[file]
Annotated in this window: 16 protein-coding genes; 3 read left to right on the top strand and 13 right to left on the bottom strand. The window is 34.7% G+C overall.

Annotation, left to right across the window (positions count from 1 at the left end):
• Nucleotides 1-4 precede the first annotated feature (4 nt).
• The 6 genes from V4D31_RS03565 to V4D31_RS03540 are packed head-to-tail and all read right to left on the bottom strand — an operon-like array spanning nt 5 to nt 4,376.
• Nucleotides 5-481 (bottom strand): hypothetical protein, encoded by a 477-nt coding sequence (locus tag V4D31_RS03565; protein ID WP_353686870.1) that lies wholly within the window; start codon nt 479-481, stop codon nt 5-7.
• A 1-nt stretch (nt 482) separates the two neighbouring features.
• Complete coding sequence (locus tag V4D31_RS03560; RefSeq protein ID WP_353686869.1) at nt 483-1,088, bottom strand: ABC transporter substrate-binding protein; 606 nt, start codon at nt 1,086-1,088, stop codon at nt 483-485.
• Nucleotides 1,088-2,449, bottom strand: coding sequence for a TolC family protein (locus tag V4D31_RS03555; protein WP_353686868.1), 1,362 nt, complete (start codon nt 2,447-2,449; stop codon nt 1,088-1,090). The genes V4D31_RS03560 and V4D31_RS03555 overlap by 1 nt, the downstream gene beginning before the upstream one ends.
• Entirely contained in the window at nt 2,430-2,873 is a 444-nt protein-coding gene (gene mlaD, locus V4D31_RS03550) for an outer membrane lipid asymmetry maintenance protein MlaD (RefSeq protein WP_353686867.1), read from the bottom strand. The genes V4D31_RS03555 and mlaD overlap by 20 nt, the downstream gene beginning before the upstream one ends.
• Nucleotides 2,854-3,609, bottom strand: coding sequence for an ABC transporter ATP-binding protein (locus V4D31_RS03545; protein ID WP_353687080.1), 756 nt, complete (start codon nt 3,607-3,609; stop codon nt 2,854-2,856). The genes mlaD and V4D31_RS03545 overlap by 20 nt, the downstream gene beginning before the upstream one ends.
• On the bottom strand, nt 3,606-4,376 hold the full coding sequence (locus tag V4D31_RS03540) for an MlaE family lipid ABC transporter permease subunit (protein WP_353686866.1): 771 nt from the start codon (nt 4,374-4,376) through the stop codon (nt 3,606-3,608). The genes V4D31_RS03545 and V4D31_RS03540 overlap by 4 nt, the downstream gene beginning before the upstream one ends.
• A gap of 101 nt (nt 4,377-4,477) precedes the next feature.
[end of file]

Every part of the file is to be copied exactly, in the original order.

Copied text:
Annotated in this window: 16 protein-coding genes; 3 read left to right on the top strand and 13 right to left on the bottom strand. The window is 34.7% G+C overall.

Annotation, left to right across the window (positions count from 1 at the left end):
• Nucleotides 1-4 precede the first annotated feature (4 nt).
• The 6 genes from V4D31_RS03565 to V4D31_RS03540 are packed head-to-tail and all read right to left on the bottom strand — an operon-like array spanning nt 5 to nt 4,376.
• Nucleotides 5-481 (bottom strand): hypothetical protein, encoded by a 477-nt coding sequence (locus tag V4D31_RS03565; protein ID WP_353686870.1) that lies wholly within the window; start codon nt 479-481, stop codon nt 5-7.
• A 1-nt stretch (nt 482) separates the two neighbouring features.
• Complete coding sequence (locus tag V4D31_RS03560; RefSeq protein ID WP_353686869.1) at nt 483-1,088, bottom strand: ABC transporter substrate-binding protein; 606 nt, start codon at nt 1,086-1,088, stop codon at nt 483-485.
• Nucleotides 1,088-2,449, bottom strand: coding sequence for a TolC family protein (locus tag V4D31_RS03555; protein WP_353686868.1), 1,362 nt, complete (start codon nt 2,447-2,449; stop codon nt 1,088-1,090). The genes V4D31_RS03560 and V4D31_RS03555 overlap by 1 nt, the downstream gene beginning before the upstream one ends.
• Entirely contained in the window at nt 2,430-2,873 is a 444-nt protein-coding gene (gene mlaD, locus V4D31_RS03550) for an outer membrane lipid asymmetry maintenance protein MlaD (RefSeq protein WP_353686867.1), read from the bottom strand. The genes V4D31_RS03555 and mlaD overlap by 20 nt, the downstream gene beginning before the upstream one ends.
• Nucleotides 2,854-3,609, bottom strand: coding sequence for an ABC transporter ATP-binding protein (locus V4D31_RS03545; protein ID WP_353687080.1), 756 nt, complete (start codon nt 3,607-3,609; stop codon nt 2,854-2,856). The genes mlaD and V4D31_RS03545 overlap by 20 nt, the downstream gene beginning before the upstream one ends.
• On the bottom strand, nt 3,606-4,376 hold the full coding sequence (locus tag V4D31_RS03540) for an MlaE family lipid ABC transporter permease subunit (protein WP_353686866.1): 771 nt from the start codon (nt 4,374-4,376) through the stop codon (nt 3,606-3,608). The genes V4D31_RS03545 and V4D31_RS03540 overlap by 4 nt, the downstream gene beginning before the upstream one ends.
• A gap of 101 nt (nt 4,377-4,477) precedes the next feature.